Doctors will do a physical examination of the shoulder first, checking for any signs of injury, bruising, or swelling. They will also ask the person questions about when their symptoms started.
They may move the person’s arm in the socket or ask them to do a series of arm movements to check for any abnormalities.
In some cases, doctors may then order imaging tests, such as an X-ray or MRI scan, to rule out other possible causes of the pain. Other possible causes include bone spurs, injuries, and arthritis.
Conservative treatments are effective for many people. The authors of a
Conservative treatment for shoulder impingement can
- nonsteroidal anti-inflammatory drugs (NSAIDs)
- physical therapy
- elastic therapeutic tape
Physical therapy uses safe, gentle exercises to strengthen the muscles in the shoulder and restore the range of motion in this area of the body.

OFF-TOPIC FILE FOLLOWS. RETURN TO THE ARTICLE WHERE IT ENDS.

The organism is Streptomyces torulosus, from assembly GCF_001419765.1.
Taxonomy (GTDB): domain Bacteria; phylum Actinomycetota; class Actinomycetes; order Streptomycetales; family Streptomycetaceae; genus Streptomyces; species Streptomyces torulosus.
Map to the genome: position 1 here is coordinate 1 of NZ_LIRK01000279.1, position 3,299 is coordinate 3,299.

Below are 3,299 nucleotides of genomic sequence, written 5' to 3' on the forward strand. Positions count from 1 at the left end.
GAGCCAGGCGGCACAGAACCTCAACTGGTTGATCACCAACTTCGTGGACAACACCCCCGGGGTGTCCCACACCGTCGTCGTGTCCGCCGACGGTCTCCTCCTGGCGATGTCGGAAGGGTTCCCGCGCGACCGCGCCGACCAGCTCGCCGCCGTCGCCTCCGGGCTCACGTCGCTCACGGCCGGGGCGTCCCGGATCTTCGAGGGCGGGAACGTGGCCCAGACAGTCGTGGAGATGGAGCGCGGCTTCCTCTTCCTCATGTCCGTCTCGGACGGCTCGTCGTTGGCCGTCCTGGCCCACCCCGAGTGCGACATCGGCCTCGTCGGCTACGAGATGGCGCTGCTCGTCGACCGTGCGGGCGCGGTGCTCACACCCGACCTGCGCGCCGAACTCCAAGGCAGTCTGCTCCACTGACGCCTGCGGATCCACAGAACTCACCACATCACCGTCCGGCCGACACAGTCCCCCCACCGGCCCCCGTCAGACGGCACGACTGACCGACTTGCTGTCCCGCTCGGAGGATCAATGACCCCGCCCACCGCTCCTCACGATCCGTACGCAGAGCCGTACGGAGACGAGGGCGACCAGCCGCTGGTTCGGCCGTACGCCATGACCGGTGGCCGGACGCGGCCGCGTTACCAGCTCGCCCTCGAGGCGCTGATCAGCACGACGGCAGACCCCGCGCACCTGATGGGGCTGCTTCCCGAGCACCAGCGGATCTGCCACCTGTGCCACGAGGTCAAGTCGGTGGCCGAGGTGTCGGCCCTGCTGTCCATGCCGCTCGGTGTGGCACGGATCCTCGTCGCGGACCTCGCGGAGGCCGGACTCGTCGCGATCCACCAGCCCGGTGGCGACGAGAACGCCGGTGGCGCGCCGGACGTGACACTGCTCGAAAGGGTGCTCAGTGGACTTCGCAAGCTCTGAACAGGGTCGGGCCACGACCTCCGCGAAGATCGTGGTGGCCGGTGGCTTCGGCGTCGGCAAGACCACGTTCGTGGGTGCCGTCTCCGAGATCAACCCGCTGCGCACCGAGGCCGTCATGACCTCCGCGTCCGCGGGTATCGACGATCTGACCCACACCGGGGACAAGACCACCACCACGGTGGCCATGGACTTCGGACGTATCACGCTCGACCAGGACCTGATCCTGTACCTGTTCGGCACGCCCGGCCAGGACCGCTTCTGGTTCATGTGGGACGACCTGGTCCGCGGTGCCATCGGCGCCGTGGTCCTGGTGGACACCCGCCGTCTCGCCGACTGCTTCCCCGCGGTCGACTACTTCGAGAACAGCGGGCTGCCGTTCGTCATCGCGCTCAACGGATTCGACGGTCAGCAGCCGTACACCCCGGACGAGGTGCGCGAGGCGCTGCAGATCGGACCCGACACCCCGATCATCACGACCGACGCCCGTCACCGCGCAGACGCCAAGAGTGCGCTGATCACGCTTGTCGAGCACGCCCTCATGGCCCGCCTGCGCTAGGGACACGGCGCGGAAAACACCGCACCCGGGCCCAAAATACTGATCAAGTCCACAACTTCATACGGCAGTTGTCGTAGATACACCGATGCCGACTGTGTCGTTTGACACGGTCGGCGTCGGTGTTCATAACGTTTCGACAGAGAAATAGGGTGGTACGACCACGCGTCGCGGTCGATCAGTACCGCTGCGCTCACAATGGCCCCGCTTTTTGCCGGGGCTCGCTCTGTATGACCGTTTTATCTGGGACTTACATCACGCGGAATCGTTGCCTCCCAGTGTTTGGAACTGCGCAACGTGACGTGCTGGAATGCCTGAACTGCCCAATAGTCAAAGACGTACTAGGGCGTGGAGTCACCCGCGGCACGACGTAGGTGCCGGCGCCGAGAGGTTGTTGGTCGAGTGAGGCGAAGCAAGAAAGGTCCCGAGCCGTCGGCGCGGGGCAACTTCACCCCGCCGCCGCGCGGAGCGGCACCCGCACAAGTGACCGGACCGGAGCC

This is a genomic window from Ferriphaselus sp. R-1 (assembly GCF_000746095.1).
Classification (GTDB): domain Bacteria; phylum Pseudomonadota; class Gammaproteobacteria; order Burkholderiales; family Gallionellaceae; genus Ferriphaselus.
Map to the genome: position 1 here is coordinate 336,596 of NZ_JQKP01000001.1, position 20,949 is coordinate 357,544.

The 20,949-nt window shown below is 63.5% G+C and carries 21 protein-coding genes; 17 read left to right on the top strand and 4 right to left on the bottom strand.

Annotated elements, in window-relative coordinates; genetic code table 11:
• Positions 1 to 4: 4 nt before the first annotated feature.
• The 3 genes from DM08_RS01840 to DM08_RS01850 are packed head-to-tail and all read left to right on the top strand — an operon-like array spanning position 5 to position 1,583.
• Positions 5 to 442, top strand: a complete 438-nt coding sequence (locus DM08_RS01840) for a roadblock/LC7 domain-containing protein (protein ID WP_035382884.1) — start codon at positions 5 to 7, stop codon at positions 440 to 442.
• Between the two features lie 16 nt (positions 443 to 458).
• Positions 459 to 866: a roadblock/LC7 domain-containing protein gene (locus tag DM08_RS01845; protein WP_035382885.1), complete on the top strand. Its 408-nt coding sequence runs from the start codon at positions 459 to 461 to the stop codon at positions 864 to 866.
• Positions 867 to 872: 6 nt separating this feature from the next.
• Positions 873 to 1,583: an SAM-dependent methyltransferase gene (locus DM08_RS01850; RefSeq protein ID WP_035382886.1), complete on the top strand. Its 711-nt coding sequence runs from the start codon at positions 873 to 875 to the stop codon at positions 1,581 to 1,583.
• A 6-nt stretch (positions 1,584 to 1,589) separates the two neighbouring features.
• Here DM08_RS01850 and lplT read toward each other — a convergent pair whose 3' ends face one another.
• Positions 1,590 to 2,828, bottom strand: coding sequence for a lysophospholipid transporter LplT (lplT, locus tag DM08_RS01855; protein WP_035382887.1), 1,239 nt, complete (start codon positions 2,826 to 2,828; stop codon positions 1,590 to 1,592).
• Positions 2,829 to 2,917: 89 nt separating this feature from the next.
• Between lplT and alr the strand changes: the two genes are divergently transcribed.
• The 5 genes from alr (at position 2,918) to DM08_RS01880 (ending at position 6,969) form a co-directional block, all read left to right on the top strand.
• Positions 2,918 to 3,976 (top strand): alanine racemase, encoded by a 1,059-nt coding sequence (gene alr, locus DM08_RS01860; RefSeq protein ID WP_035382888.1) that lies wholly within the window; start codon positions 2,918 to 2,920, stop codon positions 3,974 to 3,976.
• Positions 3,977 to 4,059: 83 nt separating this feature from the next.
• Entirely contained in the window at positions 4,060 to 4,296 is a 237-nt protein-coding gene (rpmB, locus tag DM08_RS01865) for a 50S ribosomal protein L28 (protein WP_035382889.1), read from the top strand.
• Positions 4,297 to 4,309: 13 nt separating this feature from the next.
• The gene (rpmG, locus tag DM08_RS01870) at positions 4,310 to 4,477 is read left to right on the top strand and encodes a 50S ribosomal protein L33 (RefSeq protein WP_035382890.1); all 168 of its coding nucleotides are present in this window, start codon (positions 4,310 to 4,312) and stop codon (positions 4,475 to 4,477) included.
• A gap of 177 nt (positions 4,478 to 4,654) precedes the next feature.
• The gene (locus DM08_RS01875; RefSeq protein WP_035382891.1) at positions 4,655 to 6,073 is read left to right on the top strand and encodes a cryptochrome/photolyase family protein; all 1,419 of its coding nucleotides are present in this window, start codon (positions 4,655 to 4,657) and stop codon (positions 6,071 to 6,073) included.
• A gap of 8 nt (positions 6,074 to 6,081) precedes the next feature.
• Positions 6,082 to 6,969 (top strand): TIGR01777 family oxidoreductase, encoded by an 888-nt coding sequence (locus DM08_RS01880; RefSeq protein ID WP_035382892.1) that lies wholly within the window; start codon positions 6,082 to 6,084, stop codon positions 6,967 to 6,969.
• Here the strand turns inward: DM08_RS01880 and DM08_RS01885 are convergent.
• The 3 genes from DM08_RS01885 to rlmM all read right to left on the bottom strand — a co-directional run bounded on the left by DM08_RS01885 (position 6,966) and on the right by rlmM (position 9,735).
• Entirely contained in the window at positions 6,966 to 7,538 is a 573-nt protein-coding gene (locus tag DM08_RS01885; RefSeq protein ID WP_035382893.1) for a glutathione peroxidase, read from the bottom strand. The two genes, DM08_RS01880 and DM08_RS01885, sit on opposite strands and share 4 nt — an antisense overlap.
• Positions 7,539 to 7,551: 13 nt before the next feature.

In cases where the body does not respond to these conservative treatments, doctors may recommend surgery.
The surgical procedure for shoulder impingement widens the space around the rotator cuff to prevent friction. If a person has a rotator cuff tear, surgical reparation may also be necessary.
Part of the treatment for shoulder impingement is learning to prevent future injury. Physical therapists will show the person how to use the shoulder correctly and train them on specific movements relevant to their occupation or sport to avoid injury in the future.
It is vital to follow any exercise plan that a physical therapist has set up. Anyone who has not booked an appointment with a doctor to discuss treatment should do so.
Below are a few possible exercises that a physical therapist might recommend to help heal shoulder infringement.